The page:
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Dealing with Allergies to Makeup and Personal Care Products

Multiple chemical sensitivities and allergic contaminant reactions are multiplying in every area of our lives today. An abundance of the chemicals that generate allergies and sensitivities are in cosmetics and beauty products. Heredity plays a role in our potential to cosmetic sensitivities, but the daily onslaught from environmental toxins, and free radical damage from chemicals and the aging process impact cosmetic beauty far more. If you’re someone with sensitive skin, or whose system can’t tolerate this chemical overload, all-natural, non-chemical body care and beauty products may be for you.

Can you really make your own herbal cosmetics?
Yes, you can …. and it’s easy!

If you experience redness, itchiness or breakouts to drugstore or department store cosmetics, you may be reacting to their chemical irritants
When you make your own herbal cosmetics, you’re in control. You know everything they contain, you know each ingredient is pure and natural and if it’s something good for your body. You can personalize your cosmetic recipes for your own needs.

Making your own cosmetics is like trying a new recipe; these are essentially “kitchen cosmetics.” You can make herbal compounds for your eyes, nails, skin, hair, smile and feet. You’ll need a little patience and a little trial and error as you get the hang of it. Their simplicity is part of their charm. There are no harsh chemicals to irritate your body or the environment, and their subtle effects can bring out a more naturally beautiful you!

It’s wonderful to be able to use freshly picked herbs in your cosmetics. You might even want to plant a small herb garden as your own personal beauty aid! However, the herbal compounds in this section can be made with both dried or fresh herbs. Dried herbs equal about one-half the volume of fresh herbs. One cup fresh equals 1/4 to 1/2 cup dry. Try to use distilled water or purified water rather than highly fluoridated tap water.

Here are some of the tools and supplies you’ll need.
enamel pots and bowls
measuring cups, spoons
clean glass jars
clean glass or plastic containers for creams and liquids
wire sieve
small food scale
apple cider vinegar
witch hazel
eggs, wire whip or egg beater
tincture of benzoin (purchase from the drug store)
wooden spoon
herbs from a garden or the health food store

A few of my recipes:

Lips and smile beauty tip…..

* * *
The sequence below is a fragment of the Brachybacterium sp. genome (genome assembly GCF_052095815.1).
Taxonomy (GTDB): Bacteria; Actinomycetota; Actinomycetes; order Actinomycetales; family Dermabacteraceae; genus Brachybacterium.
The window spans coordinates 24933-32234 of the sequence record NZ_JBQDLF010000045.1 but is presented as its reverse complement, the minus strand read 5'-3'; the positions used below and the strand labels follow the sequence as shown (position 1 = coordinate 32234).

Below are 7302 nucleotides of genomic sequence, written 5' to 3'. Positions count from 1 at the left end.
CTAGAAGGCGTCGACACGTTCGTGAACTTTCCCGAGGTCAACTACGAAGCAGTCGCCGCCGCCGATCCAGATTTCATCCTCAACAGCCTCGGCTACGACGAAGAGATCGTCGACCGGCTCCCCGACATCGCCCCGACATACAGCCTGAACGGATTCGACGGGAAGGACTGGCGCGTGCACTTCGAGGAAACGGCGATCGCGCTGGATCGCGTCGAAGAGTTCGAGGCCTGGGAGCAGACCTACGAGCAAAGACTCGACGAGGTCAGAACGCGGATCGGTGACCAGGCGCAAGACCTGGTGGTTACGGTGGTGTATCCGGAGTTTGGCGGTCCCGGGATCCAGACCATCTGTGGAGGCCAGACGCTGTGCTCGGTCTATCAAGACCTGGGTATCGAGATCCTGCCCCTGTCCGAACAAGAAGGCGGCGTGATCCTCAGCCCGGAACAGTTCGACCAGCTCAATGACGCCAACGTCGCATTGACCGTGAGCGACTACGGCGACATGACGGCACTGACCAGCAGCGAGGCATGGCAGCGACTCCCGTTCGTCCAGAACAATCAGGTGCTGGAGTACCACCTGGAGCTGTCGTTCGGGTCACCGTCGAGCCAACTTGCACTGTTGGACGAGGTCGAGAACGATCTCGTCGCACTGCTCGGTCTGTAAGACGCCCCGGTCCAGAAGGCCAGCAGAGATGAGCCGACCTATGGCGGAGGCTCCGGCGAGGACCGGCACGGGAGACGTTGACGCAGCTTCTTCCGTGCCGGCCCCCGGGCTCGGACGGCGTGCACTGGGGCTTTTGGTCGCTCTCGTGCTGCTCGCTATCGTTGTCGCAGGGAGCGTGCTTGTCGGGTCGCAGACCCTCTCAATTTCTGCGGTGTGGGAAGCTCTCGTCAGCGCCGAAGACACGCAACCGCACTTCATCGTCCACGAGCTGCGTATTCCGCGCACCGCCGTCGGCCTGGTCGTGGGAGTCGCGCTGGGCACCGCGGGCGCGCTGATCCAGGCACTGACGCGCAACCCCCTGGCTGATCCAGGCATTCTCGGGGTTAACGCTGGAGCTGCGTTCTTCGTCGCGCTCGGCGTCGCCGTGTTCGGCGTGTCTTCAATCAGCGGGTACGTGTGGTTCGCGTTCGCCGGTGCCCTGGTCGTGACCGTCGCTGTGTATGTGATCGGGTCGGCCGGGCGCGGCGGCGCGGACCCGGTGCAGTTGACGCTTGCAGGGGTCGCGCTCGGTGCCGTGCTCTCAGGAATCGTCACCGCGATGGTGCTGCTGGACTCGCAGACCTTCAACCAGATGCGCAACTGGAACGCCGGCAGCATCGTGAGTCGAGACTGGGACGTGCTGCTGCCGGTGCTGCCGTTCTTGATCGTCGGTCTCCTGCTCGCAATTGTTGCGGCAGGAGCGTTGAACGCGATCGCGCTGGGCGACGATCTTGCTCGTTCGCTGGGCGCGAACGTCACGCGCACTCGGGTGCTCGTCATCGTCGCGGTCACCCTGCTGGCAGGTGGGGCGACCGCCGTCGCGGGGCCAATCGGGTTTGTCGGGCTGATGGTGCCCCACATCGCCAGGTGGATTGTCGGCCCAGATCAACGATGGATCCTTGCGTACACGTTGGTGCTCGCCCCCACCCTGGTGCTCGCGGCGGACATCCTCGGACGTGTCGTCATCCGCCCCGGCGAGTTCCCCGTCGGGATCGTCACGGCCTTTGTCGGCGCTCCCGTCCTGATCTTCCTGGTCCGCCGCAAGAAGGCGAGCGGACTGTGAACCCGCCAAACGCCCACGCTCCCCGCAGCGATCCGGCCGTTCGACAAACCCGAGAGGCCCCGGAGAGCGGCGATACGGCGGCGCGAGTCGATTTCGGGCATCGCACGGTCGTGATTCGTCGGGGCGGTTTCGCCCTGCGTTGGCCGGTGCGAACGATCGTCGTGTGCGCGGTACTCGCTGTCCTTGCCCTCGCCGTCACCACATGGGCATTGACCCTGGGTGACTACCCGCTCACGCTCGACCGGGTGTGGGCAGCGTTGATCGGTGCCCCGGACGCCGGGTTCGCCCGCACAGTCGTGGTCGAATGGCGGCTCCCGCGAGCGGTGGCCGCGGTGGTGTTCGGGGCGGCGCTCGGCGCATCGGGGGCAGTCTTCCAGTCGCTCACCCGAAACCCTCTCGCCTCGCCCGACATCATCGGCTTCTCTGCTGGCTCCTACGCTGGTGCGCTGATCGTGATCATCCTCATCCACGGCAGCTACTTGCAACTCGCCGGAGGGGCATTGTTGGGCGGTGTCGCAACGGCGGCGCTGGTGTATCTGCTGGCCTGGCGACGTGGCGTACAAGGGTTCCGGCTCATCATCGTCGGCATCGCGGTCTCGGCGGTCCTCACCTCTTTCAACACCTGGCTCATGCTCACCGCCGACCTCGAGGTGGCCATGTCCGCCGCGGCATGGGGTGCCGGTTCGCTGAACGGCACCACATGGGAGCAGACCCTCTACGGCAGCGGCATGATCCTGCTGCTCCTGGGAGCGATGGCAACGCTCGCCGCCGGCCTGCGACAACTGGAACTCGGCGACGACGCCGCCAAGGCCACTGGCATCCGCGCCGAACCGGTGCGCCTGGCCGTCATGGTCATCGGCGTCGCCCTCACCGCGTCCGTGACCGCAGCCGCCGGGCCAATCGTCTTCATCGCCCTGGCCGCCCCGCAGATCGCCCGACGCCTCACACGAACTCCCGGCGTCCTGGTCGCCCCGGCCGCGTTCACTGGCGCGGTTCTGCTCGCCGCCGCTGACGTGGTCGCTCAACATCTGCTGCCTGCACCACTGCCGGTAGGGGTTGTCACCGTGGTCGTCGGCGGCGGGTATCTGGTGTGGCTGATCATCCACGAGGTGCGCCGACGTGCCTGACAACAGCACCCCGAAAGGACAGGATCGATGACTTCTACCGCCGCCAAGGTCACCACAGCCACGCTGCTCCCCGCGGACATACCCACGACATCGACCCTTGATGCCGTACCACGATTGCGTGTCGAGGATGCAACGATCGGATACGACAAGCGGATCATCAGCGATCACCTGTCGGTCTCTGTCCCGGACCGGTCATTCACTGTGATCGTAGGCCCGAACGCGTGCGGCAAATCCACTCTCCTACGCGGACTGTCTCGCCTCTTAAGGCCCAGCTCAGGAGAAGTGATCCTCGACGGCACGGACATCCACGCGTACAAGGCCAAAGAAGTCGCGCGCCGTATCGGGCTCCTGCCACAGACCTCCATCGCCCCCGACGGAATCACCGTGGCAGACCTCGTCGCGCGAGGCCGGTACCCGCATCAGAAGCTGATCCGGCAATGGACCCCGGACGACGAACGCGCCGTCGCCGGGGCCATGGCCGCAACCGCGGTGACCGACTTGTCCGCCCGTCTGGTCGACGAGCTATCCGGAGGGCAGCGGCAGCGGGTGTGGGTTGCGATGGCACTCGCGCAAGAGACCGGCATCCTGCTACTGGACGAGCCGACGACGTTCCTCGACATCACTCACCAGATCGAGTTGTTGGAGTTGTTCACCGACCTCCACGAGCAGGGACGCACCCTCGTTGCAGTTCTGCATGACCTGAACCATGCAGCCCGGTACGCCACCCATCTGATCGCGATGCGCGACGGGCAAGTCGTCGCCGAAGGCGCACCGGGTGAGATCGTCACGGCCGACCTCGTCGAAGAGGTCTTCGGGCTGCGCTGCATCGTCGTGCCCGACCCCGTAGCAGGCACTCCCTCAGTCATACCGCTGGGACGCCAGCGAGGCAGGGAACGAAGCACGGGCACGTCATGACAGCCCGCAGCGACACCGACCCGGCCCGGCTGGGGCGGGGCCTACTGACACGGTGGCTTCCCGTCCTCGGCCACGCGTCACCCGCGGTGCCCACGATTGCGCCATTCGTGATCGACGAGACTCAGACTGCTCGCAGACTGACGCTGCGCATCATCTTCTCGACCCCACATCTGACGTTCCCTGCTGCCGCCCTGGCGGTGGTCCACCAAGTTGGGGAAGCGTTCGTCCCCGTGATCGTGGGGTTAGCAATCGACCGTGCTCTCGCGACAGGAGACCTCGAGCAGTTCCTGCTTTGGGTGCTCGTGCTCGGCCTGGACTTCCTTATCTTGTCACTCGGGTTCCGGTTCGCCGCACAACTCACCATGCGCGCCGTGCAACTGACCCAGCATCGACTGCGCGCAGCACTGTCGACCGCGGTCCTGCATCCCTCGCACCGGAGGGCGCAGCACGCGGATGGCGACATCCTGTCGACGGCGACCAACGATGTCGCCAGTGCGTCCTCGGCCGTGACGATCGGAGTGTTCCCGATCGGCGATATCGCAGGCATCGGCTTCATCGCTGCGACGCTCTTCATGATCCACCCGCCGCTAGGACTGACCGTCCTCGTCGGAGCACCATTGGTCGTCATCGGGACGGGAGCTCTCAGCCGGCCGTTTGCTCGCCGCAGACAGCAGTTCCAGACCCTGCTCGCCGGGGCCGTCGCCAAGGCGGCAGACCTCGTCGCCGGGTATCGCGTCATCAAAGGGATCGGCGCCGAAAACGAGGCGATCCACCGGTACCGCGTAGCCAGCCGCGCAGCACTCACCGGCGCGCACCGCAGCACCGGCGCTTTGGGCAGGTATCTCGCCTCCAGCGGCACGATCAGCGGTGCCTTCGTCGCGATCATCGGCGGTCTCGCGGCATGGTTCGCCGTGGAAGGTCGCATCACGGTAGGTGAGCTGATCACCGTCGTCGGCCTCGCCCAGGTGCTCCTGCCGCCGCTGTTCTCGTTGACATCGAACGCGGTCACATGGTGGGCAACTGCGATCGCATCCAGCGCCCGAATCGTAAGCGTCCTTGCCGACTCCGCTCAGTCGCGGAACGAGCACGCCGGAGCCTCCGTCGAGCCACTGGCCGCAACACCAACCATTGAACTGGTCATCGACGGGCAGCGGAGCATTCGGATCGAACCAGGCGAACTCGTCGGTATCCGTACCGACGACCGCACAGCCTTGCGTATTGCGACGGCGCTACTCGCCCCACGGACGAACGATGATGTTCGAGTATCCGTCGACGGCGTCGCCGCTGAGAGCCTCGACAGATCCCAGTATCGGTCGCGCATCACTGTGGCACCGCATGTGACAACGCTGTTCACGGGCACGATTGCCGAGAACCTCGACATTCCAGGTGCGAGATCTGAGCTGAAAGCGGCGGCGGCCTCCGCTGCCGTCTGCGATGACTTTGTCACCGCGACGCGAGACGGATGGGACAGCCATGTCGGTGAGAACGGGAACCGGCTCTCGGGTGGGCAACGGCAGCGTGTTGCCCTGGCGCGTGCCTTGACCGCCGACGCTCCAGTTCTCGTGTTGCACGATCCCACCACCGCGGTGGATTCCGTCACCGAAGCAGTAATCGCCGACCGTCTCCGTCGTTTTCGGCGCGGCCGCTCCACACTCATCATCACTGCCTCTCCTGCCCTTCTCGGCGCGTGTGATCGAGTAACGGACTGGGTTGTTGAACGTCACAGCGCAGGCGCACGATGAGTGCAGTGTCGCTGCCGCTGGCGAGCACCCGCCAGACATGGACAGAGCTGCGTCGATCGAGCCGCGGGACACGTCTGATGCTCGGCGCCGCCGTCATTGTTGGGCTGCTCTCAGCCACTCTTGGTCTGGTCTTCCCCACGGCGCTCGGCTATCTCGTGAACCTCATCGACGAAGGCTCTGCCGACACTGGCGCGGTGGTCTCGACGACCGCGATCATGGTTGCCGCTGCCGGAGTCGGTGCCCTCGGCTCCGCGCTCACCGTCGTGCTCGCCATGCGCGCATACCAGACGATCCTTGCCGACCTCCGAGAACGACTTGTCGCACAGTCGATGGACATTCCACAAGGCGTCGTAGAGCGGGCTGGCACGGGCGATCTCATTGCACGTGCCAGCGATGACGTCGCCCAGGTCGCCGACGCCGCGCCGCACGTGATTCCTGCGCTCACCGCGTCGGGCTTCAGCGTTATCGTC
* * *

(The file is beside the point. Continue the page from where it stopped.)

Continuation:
1: Make your own natural, moisturizing lip gloss. Gently heat 6 tablespoons sweet almond or sesame oil with 1 tablespoon beeswax til just melted. Remove from heat and whisk in 2 teaspoons honey, and 12 drops of your favorite essential oil for flavor (cinnamon, peppermint or anise oil are good choices). I use this gloss without color as a good lip conditioner under my lipstick, or as a moisturizing finisher on top of lipstick. For a colored gloss, blend in about 1/2 tube of your favorite all natural, lipstick from the health food store, or add a few drops of beet juice while gloss is still hot. Whisk until cool to prevent separation. Add flavor oil after gloss has cooled.
2: Use the same method to make a healing lip balm for dry, chapped lips. Reduce the amount of almond or sesame oil to 5 tablespoons, and add healing agents of 11/2 teaspoons each St. John’s wort oil and calendula oil, and 2 teaspoons aloe vera gel. I like essential oil of vanilla for flavor.

Herbs that intensify and enhance hair color:
1: To add sheen to dark hair, rinse your hair with sage or rosemary tea after shampooing.
2: To add golden highlights to mousy, brown hair, rinse with chamomile/lemon tea.
3: Rinse hair after shampooing with nettles tea to darken and shine brown hair.
4: Is your dark hair starting to gray but you don’t want to use chemical hair color? If your hair hasn’t been chemically treated try a natural darkener: to 2 qts. boiling water add one handful each – dry sage, dry nettles, dry rosemary, cut black walnut hulls, chopped dry dulse and cut black tea (any kind). Immediately remove from heat, cover and let steep for 4 hours. Add 1 tablespoon wheat germ oil. Refrigerate for three weeks. Strain and put liquid into bottles. Work a generous amount into hair after shampooing, leave on 10 minutes and rinse out.
5: Is your blonde hair fading, but chemical hair color isn’t for you? Try my marigold/lemon rinse for summer blonde highlights.I have used this rinse for many years; it looks best (blonde, not brassy) on non-chemically treated hair. Mix 1 cup of dry marigold flowers, 1 cup dry chamomile flowers, 1/2 cup lemon peel, 1/2 cup cut burdock root. Heat two quarts apple cider vinegar (for body and shine) and pour over herbs in a gallon jar. Store in a cool garage or basement, shaking every 24 hours for 7 days. Place a double piece of cheesecloth on top of the jar and strain off vinegar. Put liquid in bottles, and use 2 to 3 tablespoons in a cup of warm water as a hair rinse several times a week during the summer. Leave on 2 minutes, then rinse.

What about henna? Is it a good choice for hair coloring?
1: Henna is a natural non-carcinogenic plant used for centuries for nail, body and hair coloring. It offers hair extra body while it colors – often dramatically. Henna works best on thin, light porous hair.
2: To add gold highlights to darker hair, add chamomile powder to henna hair color.

These are just a few examples of what you can do at home for non-toxic personal care and cosmetics. There are also many fine paraben-free, natural personal care products and cosmetics at your local health food store.

Interested in learning more? Here are a few excellent resources:

Jeanne Rose, Herbal Body Book, March 2000

Yoanna Kanalakis, Secrets to Looking Young Naturally, 2014

Zia Welsey Hosford, Face Value for Women over 35, 1990

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